For those who were interested in the story of the nesting tawny owls in my Huddersfield garden last year, you might be interested in the news that they’re back (in fact, he never left) and they’re raising chicks.
My trail cam picked up the male owl visiting the nest box with prey during the night last week. Last night, I left a day-old chick on the apple tree stump just before the female appeared out of the box. She spotted the chick, flew down to collect it and took it back to the box. There was the sound of much activity and small voices from inside.
Today, at lunch time, we were enjoying some sun in the garden when she started calling from the box. A few minutes later, the male flew in with some prey. Since he’s providing sustenance during the daytime, it’s likely the young are fairly well developed. Last year, the first youngster fledged on 8th May so we’re only about 4 weeks away.
It’s now 24th April. This afternoon, the male caught a weasel and brought it to the nest. He returned with more prey at least twice during the afternoon. I can hear the youngsters in the box and I imagine they’re getting quite big. I’m expecting the oldest to take a look outside within the next couple of weeks.
A week later and it seems the chicks are growing, so much so that the female is spending a lot of the daytime sitting at the entrance to the box to escape the crush.
And today, 3rd May, the first chick appeared at the entrance to the box, looking out on the world for the first time and admiring the garden. Shortly afterwards, dad flew in with supper. Not a bad life!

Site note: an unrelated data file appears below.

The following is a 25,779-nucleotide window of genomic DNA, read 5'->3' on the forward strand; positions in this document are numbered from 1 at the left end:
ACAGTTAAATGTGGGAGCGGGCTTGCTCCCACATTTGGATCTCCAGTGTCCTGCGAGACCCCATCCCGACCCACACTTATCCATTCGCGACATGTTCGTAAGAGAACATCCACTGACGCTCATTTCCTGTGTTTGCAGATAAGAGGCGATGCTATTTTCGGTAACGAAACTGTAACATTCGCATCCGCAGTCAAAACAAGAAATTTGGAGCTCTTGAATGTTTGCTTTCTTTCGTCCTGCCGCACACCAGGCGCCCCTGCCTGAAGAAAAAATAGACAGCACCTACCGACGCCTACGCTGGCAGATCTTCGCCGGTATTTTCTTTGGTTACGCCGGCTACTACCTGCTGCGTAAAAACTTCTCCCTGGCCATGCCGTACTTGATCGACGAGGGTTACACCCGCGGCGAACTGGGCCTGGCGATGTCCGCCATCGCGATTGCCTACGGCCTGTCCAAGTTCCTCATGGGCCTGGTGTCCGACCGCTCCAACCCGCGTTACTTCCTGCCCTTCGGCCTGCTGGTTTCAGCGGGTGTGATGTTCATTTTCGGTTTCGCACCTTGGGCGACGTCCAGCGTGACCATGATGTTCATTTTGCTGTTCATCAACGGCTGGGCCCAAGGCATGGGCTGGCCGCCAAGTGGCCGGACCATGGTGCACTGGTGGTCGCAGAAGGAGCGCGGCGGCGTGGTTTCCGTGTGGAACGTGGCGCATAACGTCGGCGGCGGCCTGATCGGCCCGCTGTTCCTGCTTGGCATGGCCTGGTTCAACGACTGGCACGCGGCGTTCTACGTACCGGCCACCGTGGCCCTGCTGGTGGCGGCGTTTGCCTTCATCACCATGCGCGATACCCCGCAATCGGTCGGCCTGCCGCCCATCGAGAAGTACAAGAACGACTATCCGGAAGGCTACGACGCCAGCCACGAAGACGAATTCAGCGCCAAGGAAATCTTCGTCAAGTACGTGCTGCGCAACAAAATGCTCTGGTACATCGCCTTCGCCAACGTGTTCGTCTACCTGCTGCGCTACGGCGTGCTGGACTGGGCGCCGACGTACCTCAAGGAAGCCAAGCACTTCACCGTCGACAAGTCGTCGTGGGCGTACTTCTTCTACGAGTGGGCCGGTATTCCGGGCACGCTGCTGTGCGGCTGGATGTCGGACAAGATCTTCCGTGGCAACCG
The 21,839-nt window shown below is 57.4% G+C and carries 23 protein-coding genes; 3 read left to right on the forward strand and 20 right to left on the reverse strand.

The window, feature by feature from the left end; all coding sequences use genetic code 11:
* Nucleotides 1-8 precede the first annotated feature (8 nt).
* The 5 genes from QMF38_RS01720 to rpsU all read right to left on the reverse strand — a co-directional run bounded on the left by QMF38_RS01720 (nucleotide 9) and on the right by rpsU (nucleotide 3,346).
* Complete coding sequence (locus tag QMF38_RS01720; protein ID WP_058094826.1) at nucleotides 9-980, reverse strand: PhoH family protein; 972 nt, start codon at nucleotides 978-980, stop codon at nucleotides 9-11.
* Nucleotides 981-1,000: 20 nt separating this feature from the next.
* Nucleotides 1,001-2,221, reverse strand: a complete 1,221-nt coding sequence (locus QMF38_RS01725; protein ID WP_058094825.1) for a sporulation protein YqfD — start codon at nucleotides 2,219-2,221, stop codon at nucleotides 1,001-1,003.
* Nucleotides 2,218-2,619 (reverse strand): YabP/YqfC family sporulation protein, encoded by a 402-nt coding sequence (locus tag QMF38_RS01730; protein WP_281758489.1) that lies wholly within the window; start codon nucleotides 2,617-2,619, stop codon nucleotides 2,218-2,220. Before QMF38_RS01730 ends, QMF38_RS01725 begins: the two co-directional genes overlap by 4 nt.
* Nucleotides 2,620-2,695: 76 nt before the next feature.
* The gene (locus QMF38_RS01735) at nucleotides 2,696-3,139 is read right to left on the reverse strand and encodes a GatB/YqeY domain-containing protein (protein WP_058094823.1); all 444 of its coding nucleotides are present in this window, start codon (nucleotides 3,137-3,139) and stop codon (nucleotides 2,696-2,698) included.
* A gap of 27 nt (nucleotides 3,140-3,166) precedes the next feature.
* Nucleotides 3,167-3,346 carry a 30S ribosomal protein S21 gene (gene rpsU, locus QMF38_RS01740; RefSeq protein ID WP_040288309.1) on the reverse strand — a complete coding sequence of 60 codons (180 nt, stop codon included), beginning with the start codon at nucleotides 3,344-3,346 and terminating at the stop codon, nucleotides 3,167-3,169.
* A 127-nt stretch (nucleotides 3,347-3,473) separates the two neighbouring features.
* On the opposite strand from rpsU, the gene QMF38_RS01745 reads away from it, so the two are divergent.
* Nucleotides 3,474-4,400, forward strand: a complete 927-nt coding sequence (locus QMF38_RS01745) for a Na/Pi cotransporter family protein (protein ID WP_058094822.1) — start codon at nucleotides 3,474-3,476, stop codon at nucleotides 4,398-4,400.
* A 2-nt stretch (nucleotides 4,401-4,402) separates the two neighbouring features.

5th May and there are two young birds at the entrance, one quite a bit bigger than the other. The larger of the two is looking around as if he will soon be branching. In fact, a few hours later at dusk, that is exactly what he did. We watched as he climbed out of the box and flapped and clawed his way up the apple tree to ‘branch’. I’m afraid he picked a bad time to abandon home comforts. Last night and today, we had bouts of heavy rain and he looks very wet. However, the likelihood is he will now remain outside the nest and his parents will feed him there in the tree. It will be a couple of weeks before he can properly fly but he will probably make his way around the garden by flitting from branch to branch and tree to tree.
Bad timing, I know, but a few days after this youngster left the nest, we went to Scotland. I’m reliably informed that both youngsters successfully fledged and, in fact, I could hear one of them in the garden last night and it seems the male adult is still feeding them. A happy ending for another amazing journey.
To see all the images of the family, check out the ‘Our nesting tawny owls’ post.